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Is there a way to get the tag associated with a commit number in Git?

For releases I usually tag with something like v1.1.0. During my build script I am creating a fwVersion.c file that contains the current git info. Currently, I have commit, and branch info in the file, but I would like to add the tag.

Is this possible?

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up vote 50 down vote accepted

Check the documentation for git describe. It finds the nearest tag to a given commit (that is a tag which points to an ancestor of the commit) and describes that commit in terms of the tag.

If you only want to know if the commit is pointed to by a tag then you can check the output of:

git describe --exact-match <commit-id>
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This is perfect, thanks!! – wes Sep 24 '09 at 21:30
git describe --tags <commit-id> for unannotated tags – Aleksandr Levchuk Sep 24 '11 at 14:21
I love this. Spefically, I love that I can get a human readable from the current revision: git describe --all --exact-match `git rev-parse HEAD` – dsummersl Feb 19 '13 at 18:40
In newer versions, git describe --tags --abbrev=0 REV will be useful when you don't want the junk on the tag. – Craig Ringer Dec 13 '13 at 7:47
git describe --all (for the currently checked out commit) or git describe --all <commit> have always done just about everything I ever wanted. – rfay Apr 26 '14 at 17:59

If what you want is the first tag containing the commit then:

git describe --contains <commit>

gives the best answer IMO. If you have frequent tags than using "git tag --contains" on an old commit in a big repository can take a while to run and gives you all of the tags that contain that commit.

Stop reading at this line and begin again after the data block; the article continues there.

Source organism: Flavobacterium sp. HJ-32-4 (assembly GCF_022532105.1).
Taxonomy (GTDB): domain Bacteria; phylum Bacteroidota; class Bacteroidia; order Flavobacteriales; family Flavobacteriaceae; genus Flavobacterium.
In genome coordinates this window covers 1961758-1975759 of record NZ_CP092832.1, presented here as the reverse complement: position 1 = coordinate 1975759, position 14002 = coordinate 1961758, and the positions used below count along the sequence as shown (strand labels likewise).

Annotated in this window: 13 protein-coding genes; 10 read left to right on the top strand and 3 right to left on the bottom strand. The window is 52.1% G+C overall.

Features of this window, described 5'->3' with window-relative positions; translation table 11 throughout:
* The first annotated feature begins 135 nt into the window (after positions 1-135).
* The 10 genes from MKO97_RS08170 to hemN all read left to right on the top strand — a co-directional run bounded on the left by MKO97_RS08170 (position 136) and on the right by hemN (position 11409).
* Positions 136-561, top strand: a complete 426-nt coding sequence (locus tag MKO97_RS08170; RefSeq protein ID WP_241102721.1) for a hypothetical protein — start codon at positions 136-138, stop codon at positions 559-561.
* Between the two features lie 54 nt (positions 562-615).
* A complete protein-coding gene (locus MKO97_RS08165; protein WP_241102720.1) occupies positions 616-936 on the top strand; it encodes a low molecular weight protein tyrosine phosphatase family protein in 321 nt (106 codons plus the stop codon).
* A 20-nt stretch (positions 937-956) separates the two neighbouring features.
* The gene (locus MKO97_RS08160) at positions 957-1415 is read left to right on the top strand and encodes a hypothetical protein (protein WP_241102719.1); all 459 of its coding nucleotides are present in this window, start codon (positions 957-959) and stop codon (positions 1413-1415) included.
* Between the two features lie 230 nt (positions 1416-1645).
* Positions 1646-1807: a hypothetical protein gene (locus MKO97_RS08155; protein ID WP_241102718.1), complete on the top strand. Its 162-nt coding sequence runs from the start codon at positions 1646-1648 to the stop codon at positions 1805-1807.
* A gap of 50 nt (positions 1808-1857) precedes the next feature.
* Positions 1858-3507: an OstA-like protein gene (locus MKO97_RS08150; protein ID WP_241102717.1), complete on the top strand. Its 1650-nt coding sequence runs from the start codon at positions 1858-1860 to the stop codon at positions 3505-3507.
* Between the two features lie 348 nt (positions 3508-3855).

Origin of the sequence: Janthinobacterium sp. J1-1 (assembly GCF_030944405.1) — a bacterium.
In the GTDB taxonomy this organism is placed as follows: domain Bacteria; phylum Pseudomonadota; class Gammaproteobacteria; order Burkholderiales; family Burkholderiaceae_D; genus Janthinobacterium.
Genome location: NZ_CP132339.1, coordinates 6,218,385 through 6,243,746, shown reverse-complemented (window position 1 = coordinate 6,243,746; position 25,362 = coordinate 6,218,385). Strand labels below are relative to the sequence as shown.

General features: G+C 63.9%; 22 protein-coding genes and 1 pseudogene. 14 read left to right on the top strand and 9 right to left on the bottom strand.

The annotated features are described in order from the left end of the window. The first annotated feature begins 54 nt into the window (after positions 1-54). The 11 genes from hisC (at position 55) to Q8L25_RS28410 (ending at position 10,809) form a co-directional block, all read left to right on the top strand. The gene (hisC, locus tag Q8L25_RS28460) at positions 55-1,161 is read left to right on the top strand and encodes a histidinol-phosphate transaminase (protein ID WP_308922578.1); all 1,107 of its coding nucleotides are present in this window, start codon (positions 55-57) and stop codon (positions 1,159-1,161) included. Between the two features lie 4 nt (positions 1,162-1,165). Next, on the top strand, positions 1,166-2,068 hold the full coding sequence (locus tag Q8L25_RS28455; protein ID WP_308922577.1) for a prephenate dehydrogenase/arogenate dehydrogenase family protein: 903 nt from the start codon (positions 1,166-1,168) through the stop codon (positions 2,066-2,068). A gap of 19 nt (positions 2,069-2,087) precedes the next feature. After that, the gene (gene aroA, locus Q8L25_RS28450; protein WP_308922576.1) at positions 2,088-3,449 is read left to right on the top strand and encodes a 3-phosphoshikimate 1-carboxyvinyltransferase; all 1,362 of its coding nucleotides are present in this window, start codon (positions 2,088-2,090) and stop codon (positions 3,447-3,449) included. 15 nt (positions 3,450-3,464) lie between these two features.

This form of git describe runs very quickly and gives you a single output value which is the first tag containing the commit and how far back your commit is.

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You can find this information in the manual

git tag --contains <commit>
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This will list all of the tags which contain the given commit (i.e. tags which point to children of the given commit), so it's not necessarily going to give a single tag for a given commit or any information about which tag is closest, unless the list only contains a single commit. – Charles Bailey Sep 24 '09 at 21:11
As Charles Bailey says above, that's not exactly what I'm looking for. Maybe you should RTFM :) – wes Sep 24 '09 at 21:28
Well, sorry for the wrong answer. When I checked it seemed to do what you were asking for. I did RTFM, I was just solving the wrong problem. Hope Bailey offered a solution that helps you out. – dharga Sep 25 '09 at 3:29
-1 already did RTMF – Aleksandr Levchuk Sep 24 '11 at 14:16
you shouldn't need to read the whole git manual before you ask a git question on SO, right? google indexes SO much better than any git man page... – aaronstacy Oct 17 '12 at 14:04

Sorry I didn't know how to just add a comment so posting an answer... I found the combo of both tops answer to give me what i wanted like so:

git describe --tags --exact-match <commit-id>

This gives you the tag(s) that are ONLY for that commit and for ones without annotation. Useful when you want to find tags and not worry about stripping the formatting off then (for Jenkins for example).

eg. $ git describe --tags --exact-match head~2

Gives you:

$ ReleaseBeta
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This does not provide an answer to the question. To critique or request clarification from an author, leave a comment below their post - you can always comment on your own posts, and once you have sufficient reputation you will be able to comment on any post. – eebbesen Feb 12 '15 at 3:38

How about this?

git tag --points-at <commit-id>

It gives you all the tags the given commit has (whereas git describe only gives you one), and does not include tags on descendant commits (like git tag --contains does).

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